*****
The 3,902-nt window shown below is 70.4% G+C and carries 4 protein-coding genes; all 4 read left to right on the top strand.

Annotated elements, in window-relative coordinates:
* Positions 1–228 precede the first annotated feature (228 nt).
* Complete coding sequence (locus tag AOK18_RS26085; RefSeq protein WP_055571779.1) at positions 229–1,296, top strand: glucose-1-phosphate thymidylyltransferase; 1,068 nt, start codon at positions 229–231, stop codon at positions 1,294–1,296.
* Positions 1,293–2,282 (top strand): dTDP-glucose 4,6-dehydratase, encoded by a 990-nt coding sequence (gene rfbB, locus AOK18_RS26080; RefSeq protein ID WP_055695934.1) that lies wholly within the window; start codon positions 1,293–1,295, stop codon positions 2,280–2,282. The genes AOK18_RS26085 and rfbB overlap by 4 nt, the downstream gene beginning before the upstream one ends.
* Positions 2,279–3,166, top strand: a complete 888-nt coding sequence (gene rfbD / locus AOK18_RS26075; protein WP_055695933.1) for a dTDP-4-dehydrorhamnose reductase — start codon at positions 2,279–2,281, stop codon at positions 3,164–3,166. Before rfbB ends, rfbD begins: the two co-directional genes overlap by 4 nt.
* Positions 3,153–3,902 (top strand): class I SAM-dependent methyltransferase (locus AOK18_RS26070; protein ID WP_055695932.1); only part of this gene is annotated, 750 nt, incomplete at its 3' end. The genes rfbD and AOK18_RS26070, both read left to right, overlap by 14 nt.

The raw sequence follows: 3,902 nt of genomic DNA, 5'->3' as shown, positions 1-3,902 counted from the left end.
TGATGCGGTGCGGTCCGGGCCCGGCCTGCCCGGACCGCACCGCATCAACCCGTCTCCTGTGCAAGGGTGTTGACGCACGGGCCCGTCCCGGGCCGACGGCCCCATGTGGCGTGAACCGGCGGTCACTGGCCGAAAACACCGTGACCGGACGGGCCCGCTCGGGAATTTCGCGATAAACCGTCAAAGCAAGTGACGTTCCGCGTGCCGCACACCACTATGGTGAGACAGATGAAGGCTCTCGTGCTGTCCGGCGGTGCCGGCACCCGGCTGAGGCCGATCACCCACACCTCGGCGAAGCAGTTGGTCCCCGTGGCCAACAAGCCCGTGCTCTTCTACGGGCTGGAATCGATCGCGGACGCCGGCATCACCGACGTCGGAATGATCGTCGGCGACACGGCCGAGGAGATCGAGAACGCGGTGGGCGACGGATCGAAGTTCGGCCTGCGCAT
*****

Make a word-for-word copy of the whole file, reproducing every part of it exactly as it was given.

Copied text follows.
The 3,902-nt window shown below is 70.4% G+C and carries 4 protein-coding genes; all 4 read left to right on the top strand.

Annotated elements, in window-relative coordinates:
* Positions 1–228 precede the first annotated feature (228 nt).
* Complete coding sequence (locus tag AOK18_RS26085; RefSeq protein WP_055571779.1) at positions 229–1,296, top strand: glucose-1-phosphate thymidylyltransferase; 1,068 nt, start codon at positions 229–231, stop codon at positions 1,294–1,296.
* Positions 1,293–2,282 (top strand): dTDP-glucose 4,6-dehydratase, encoded by a 990-nt coding sequence (gene rfbB, locus AOK18_RS26080; RefSeq protein ID WP_055695934.1) that lies wholly within the window; start codon positions 1,293–1,295, stop codon positions 2,280–2,282. The genes AOK18_RS26085 and rfbB overlap by 4 nt, the downstream gene beginning before the upstream one ends.
* Positions 2,279–3,166, top strand: a complete 888-nt coding sequence (gene rfbD / locus AOK18_RS26075; protein WP_055695933.1) for a dTDP-4-dehydrorhamnose reductase — start codon at positions 2,279–2,281, stop codon at positions 3,164–3,166. Before rfbB ends, rfbD begins: the two co-directional genes overlap by 4 nt.
* Positions 3,153–3,902 (top strand): class I SAM-dependent methyltransferase (locus AOK18_RS26070; protein ID WP_055695932.1); only part of this gene is annotated, 750 nt, incomplete at its 3' end. The genes rfbD and AOK18_RS26070, both read left to right, overlap by 14 nt.

The raw sequence follows: 3,902 nt of genomic DNA, 5'->3' as shown, positions 1-3,902 counted from the left end.
TGATGCGGTGCGGTCCGGGCCCGGCCTGCCCGGACCGCACCGCATCAACCCGTCTCCTGTGCAAGGGTGTTGACGCACGGGCCCGTCCCGGGCCGACGGCCCCATGTGGCGTGAACCGGCGGTCACTGGCCGAAAACACCGTGACCGGACGGGCCCGCTCGGGAATTTCGCGATAAACCGTCAAAGCAAGTGACGTTCCGCGTGCCGCACACCACTATGGTGAGACAGATGAAGGCTCTCGTGCTGTCCGGCGGTGCCGGCACCCGGCTGAGGCCGATCACCCACACCTCGGCGAAGCAGTTGGTCCCCGTGGCCAACAAGCCCGTGCTCTTCTACGGGCTGGAATCGATCGCGGACGCCGGCATCACCGACGTCGGAATGATCGTCGGCGACACGGCCGAGGAGATCGAGAACGCGGTGGGCGACGGATCGAAGTTCGGCCTGCGCAT